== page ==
But in the days just before my 50th birthday I may, may have yelled, “Don’t do anything for my birthday,” to my husband, loudly… and out of the blue … but only once. I found myself staring at my forehead lines in the rearview mirror so long that I also started to obsess about those pesky crows’ feet nesting by my eyes. I did this so often that for a few days, I had to be honked into motion as each stoplight turned from red to green. There are other, more – truthfully many more — embarrassing examples, but I think you get the gist.
Maybe I am just crazy, crazy.
Or maybe I’ve just ‘celebrated’ (more on the reason for the quotation marks soon … deeper neurosis require more time to commit to paper) a milestone birthday. As I’m a privileged, white, American woman, no one is surprised that I’ve lived this long. And, while I’m glad to still be above ground, I don’t think I deserve a lot of kudos for making it to this ‘milestone’. And, while we’re at it, is 50 really a milestone or merely another Hallmark conspiracy to extract money for cards and party favors?
50 puts me past ‘mid-life’, when you think of it numerically and not in terms of how the ‘new 50’ is supposed to look. Seriously, how many people actually live to be 100? There are more years behind me than ahead. Isn’t that thought enough to make anyone – especially the ‘neurotically-inclined’ – act out just a bit? But I’ve known this intellectually for the past couple of years – living to 94 is an exceptional run on this mortal coil.
Bidding 49 adieu is clearly hard for me to do.
“Do you think I should try Botox for my birthday?” “No, Mom, if you do, you won’t be able to say it’s your natural skin. Besides it’s expensive,” my daughter said, suggesting I find cheaper but equally effective creams. Gotta love my little LA girl’s faith in product.
So why did I spend the days leading up to my birthday so unbalanced? It’s been a couple of weeks and I still don’t have an answer – or an actual AARP card yet, for that matter.
Hormones? Maybe. Turns out my gynecologist didn’t retire, so I’ll find that out soon. Mourning the loss of my beauty? Nah, what looks I had have already faded… I am a frumpy mom who never gets a second look… unless I’m being ‘interesting’ – like not stepping on the gas when the stoplight turns green, or asking store clerks to direct me to where I could find Geritol. And yes, the thought that many of you won’t get the Geritol reference makes me feel even older – so much older that I feel no compulsion to explain it.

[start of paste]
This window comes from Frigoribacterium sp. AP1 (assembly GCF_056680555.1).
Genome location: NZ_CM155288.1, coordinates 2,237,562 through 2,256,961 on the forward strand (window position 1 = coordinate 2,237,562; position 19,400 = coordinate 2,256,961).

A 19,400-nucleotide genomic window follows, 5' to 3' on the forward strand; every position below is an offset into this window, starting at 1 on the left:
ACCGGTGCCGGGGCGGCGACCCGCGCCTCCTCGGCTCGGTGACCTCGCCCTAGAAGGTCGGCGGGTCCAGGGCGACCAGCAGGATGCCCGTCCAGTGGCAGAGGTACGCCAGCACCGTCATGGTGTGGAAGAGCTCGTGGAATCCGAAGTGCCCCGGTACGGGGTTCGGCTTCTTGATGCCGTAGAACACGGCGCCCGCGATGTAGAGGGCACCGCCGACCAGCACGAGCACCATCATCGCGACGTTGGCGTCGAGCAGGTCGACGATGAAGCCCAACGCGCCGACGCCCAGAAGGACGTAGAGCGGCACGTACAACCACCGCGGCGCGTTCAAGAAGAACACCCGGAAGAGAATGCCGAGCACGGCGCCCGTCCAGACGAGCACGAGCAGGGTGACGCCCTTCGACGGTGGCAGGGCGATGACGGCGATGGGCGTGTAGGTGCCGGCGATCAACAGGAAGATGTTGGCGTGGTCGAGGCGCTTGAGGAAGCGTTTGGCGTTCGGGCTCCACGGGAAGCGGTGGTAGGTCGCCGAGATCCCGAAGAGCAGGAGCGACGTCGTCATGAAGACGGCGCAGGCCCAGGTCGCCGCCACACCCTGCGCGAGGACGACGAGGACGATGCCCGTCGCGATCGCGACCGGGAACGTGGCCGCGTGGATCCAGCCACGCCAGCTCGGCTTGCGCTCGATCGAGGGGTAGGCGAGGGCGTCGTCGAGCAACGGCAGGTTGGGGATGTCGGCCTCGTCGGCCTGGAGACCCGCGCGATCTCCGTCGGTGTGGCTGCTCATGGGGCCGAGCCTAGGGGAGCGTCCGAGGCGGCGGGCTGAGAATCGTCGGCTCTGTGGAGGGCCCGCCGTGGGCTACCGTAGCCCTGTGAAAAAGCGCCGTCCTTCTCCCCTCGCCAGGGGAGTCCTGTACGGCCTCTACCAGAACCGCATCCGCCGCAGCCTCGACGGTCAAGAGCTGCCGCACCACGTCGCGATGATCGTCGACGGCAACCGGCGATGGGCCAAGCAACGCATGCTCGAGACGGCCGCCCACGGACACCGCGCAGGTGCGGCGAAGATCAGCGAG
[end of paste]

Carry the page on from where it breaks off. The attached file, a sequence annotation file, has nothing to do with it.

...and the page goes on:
But now, 10 days into my 50s I’ve realized that while I’m growing older, less firm, slower – the list of indignities does continue — I cannot claim increased wisdom as compensation, as my recent behavior will attest.
I’ve been an asthmatic for 45+ years. So I should’ve known better. But I didn’t.
I sat at home while the rest of the family enjoyed a fireworks display, wheezing audibly as I seethed at my failure to secure a course of steroids to treat my asthma flare up. By Saturday night, the next Wednesday allergist appointment seemed too far away for my lungs to bear. So I drove myself to the Emergency Room.
“I’m happy to drive you, Amy,” my PJ-clad husband offered.
“No! It’s my fault, I’ll drive,” I said, adamantly refusing assistance.
Sucking on an empty “Rescue Inhaler” at a stoplight, I questioned the wisdom of my stubborn insistence that I drive solo in the name of taking responsibility. I willed myself to focus; the hospital was only a couple of miles away and the journey would be a memory in minutes. There are times where it helps not to be present to win. I hunched over the steering wheel – in a position I would learn is called the ‘tripod’ by doctors, because desperate wheezers assume it in hope of opening the airways a fraction more – and worked hard to breath in and out while steering two tons of metal through quiet streets.
Yes, I live in a part of Los Angeles where the streets are quiet around midnight – even on July 4th. I am old.
Predictably, when medical professionals hear you breathing from across the room, triage is swift; a nurse appeared out of nowhere with a wheel chair and whisked me to a treatment room while I filed out the form the security guard had put on my lap.
I was shocked by the lack of firecracker crowds – there were only a few of us under the excellent care of the ER crew. Around four hours later I was released with lungs that could sustain me, and prescriptions to keep them so. As I approached my home around 3:00am on the morning of July 5th, I saw a woman jogging on the road – only in LA, my friends, only in my town.
“No one at the Emergency Room judged,” I noted gratefully to my family the next morning – no one had noticed I’d left the house, but everyone happily noted how much better I was breathing.
“Mom, they’re not going to say, ‘it’s your fault, we’re not going to help you breath’,” said my daughter.
Out of the mouths of babes…. And I think she’s right about the Botox too.
I thought about how I’m supposed to look at 50 in LA, the 3:00am jogger and my thoughts returned to my fast-disappearing youth. But instead of Spanx, Botox and the inevitable depression that comes with comparing oneself to one’s youthful self, I vowed to fight against the march of time by making more doctor’s appointments, eating better and drinking less to make sure that my insides make 50 the new 40, regardless of how I look on the outside…. which might just give me the same number of decades ahead of me as are behind me.